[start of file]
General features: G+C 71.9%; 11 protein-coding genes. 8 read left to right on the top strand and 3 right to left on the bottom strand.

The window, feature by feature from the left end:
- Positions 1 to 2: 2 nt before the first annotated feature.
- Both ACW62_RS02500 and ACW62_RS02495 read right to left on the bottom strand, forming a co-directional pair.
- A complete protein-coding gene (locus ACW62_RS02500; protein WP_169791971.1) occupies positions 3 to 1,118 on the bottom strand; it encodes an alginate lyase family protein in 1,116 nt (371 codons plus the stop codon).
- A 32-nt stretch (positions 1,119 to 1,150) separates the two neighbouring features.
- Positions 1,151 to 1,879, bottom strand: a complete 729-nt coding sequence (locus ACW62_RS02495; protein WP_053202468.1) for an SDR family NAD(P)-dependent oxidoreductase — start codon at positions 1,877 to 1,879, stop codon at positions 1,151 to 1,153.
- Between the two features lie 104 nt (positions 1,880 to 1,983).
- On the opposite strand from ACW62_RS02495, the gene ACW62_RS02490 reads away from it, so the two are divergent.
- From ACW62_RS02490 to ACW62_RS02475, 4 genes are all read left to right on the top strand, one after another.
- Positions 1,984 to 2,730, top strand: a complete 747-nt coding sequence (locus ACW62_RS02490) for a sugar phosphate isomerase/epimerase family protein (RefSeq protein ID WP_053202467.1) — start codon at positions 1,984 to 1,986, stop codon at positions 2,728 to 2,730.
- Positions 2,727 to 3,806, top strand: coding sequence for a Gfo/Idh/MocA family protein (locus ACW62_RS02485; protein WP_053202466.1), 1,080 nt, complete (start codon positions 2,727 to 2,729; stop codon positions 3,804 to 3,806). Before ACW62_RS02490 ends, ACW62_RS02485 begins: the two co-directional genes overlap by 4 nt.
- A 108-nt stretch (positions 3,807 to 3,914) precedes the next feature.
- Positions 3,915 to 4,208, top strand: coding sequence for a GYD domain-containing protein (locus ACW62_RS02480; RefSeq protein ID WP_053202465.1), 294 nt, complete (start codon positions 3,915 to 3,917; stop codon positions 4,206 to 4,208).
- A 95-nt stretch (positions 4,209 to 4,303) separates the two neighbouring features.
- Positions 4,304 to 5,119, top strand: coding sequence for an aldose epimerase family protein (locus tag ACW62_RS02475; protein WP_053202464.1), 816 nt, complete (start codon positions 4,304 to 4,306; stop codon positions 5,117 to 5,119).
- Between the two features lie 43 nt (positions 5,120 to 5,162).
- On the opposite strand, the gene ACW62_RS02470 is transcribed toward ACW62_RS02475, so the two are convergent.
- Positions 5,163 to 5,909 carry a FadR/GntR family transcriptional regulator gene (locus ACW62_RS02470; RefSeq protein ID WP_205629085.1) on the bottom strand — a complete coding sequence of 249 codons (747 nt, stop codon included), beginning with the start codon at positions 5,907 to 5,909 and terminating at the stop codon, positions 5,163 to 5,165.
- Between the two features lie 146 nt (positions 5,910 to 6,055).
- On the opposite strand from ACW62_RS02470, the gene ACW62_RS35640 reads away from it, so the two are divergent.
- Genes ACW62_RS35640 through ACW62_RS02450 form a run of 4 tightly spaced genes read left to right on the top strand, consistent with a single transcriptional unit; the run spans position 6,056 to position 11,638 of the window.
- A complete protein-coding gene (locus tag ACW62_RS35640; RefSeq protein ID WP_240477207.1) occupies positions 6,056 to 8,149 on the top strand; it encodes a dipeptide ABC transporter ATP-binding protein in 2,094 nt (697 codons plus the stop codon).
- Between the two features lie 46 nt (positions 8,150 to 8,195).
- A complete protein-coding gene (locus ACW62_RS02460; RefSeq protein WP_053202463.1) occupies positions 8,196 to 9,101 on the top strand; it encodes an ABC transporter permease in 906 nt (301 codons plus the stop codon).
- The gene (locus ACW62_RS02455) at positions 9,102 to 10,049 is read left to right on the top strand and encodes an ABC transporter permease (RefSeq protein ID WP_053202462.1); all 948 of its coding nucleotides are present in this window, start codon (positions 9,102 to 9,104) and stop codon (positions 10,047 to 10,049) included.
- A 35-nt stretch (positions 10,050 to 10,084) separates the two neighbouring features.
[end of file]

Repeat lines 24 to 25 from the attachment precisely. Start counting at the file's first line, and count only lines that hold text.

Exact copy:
- Between the two features lie 46 nt (positions 8,150 to 8,195).
- A complete protein-coding gene (locus ACW62_RS02460; RefSeq protein WP_053202463.1) occupies positions 8,196 to 9,101 on the top strand; it encodes an ABC transporter permease in 906 nt (301 codons plus the stop codon).